From the Pastor – March 7, 2010

There once was a person who had a fig tree planted in his orchard, and when he came in search of fruit on it but found none, he said to the gardener, ”˜For three years now I have come in search of fruit on this fig tree but have found none. So cut it down. Why should it exhaust the soil?’
He said to him in reply, ”˜Sir, leave it for this year also, and I shall cultivate the ground around it and fertilize it; it may bear fruit in the future. If not you can cut it down.’ (Lk 13:6-9)

I love the agricultural parables of Jesus. Anyone who has ever planted and nurtured a garden can understand them. We have such rich soil here in Southern Louisiana that just about anything can grow. So if something in our garden isn’t growing, we’re pretty quick to remove it.

In this parable, it’s pretty clear that the owner of the orchard represents God the Father, who searches the orchard looking for good fruit. In the barren fig tree, he finds none, so he wants it cut it down so that it won’t be wasting the soil. The gardener in the parable represents Jesus who asks for another year to spend special attention to the tree before a decision is made to cut it down.

We don’t have to stretch too far to see the deeper meaning behind the parable. The trees of the garden represent each of us, and the barren tree represents those people who people receive all types of gifts from the soil, but give nothing back. Those people are “wasting soil,” and should be cut down because in a sense they are already dead.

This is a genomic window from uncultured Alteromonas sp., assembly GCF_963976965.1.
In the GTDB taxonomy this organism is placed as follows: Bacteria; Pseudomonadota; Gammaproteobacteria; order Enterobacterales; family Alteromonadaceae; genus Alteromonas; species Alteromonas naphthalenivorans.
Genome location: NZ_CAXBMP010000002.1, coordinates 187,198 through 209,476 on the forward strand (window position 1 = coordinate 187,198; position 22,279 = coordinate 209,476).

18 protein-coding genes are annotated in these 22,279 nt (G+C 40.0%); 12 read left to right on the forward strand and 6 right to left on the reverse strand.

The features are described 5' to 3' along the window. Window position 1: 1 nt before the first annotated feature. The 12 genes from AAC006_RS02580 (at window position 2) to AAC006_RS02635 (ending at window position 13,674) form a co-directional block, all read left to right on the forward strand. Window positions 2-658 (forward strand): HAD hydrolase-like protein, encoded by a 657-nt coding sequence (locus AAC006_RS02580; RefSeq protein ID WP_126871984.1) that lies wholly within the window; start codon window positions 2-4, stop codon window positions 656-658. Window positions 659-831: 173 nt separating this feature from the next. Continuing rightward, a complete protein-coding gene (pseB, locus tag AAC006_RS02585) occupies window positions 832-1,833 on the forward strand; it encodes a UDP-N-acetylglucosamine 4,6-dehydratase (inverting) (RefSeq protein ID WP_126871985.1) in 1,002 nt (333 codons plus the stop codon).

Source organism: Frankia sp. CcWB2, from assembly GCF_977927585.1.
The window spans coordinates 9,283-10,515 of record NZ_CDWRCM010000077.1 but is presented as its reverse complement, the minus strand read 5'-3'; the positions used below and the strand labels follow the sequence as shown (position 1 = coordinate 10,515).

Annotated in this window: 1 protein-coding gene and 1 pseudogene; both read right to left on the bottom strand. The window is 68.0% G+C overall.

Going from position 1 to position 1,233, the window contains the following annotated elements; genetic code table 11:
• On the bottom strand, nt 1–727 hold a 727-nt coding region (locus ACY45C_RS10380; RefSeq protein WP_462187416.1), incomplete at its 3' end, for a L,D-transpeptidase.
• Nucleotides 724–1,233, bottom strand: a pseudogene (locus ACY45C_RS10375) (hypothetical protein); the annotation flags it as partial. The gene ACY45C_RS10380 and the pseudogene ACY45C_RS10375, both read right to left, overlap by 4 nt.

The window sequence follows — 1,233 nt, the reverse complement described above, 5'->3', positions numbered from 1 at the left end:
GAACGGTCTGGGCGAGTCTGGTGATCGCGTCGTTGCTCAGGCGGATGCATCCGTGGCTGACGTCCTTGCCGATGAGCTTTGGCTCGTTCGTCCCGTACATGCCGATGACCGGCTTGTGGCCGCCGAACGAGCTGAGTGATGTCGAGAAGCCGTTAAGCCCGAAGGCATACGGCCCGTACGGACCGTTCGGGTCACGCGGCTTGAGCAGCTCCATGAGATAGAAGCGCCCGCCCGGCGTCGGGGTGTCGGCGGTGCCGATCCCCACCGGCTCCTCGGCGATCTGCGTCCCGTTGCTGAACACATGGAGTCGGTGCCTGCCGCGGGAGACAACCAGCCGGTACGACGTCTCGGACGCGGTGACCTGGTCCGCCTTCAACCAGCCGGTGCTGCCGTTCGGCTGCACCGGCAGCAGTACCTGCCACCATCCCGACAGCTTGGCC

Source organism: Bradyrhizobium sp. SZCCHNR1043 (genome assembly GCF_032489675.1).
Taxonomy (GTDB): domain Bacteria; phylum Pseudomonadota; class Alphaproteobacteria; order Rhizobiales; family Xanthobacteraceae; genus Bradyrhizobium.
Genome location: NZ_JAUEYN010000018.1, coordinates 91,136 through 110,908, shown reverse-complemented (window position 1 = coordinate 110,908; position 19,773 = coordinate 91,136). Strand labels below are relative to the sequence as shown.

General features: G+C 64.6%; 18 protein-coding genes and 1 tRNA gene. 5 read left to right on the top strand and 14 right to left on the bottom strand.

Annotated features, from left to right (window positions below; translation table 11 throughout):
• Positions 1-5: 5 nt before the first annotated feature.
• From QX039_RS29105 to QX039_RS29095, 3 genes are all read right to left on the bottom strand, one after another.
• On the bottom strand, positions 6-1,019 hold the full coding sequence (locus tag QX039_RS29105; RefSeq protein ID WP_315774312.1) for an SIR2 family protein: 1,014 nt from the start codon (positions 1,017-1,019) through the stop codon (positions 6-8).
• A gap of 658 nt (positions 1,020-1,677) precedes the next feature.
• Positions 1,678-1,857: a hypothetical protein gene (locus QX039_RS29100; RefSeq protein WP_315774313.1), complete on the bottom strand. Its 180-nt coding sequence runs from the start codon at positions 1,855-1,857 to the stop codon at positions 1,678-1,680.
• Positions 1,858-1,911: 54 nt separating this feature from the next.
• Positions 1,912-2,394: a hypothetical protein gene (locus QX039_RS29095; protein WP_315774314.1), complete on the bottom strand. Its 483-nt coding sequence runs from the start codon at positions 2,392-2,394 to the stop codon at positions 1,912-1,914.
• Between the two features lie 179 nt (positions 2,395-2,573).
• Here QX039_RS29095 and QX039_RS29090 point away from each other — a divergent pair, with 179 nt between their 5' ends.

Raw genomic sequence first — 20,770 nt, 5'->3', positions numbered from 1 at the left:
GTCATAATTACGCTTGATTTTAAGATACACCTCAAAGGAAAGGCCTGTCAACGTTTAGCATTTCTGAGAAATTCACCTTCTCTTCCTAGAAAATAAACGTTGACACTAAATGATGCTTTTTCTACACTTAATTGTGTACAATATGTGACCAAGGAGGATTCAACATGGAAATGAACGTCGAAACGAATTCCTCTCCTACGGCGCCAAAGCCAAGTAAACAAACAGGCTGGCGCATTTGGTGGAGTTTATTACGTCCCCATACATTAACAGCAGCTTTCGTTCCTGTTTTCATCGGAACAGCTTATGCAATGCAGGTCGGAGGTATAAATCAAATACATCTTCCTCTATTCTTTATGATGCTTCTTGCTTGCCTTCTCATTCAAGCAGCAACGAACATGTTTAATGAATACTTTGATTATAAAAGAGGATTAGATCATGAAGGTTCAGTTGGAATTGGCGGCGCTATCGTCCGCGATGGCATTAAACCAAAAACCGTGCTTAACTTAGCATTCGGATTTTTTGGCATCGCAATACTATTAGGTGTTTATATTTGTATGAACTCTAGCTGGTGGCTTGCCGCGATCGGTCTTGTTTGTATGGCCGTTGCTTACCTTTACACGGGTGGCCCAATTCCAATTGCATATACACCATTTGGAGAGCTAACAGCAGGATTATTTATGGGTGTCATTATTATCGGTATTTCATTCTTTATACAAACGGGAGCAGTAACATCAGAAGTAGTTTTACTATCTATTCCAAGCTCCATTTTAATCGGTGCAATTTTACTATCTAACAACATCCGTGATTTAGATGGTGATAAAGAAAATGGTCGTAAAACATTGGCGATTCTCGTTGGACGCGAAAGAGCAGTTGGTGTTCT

But Jesus pleads for those barren lives, and asks that they be given another chance to bear fruit. And we shouldn’t make light of the words of Jesus. He who is “kind and merciful” isn’t proposing a permanent decision not to cut the tree down. He’s proposing “another chance.” He’s interceding to give us another chance. And so each Sunday He cultivates our souls with His words of spirit and life in the Scripture, and He fertilizes our souls with His Sacred Body and Blood in the Eucharist. And He asks each of us to bear fruit.

What does it mean “to bear fruit”? Does it mean just to “be nice to people” and not to commit mortal sin? Is it just showing up for Mass, putting a dollar in the collection, receiving Communion and going home? From the parable, it appears to mean something more. It means to produce a harvest of good works. It means taking part in the corporal works of mercy (feed the hungry; give drink to the thirsty; clothe the naked; shelter the homeless; visit the sick; visit those in prison; and bury the dead) and the spiritual works of mercy (instruct the ignorant; counsel the doubtful; admonish sinners; bear wrongs patiently; forgive offences willingly; comfort the afflicted; and pray for the living and the dead).

As we prepare for our Parish Ministry Fair next weekend, consider what fruits God is calling you to bear. He’s given you another chance, another year. His Son is cultivating and fertilizing your soul. What fruit will you bear?

Rev. Msgr. Christopher H. Nalty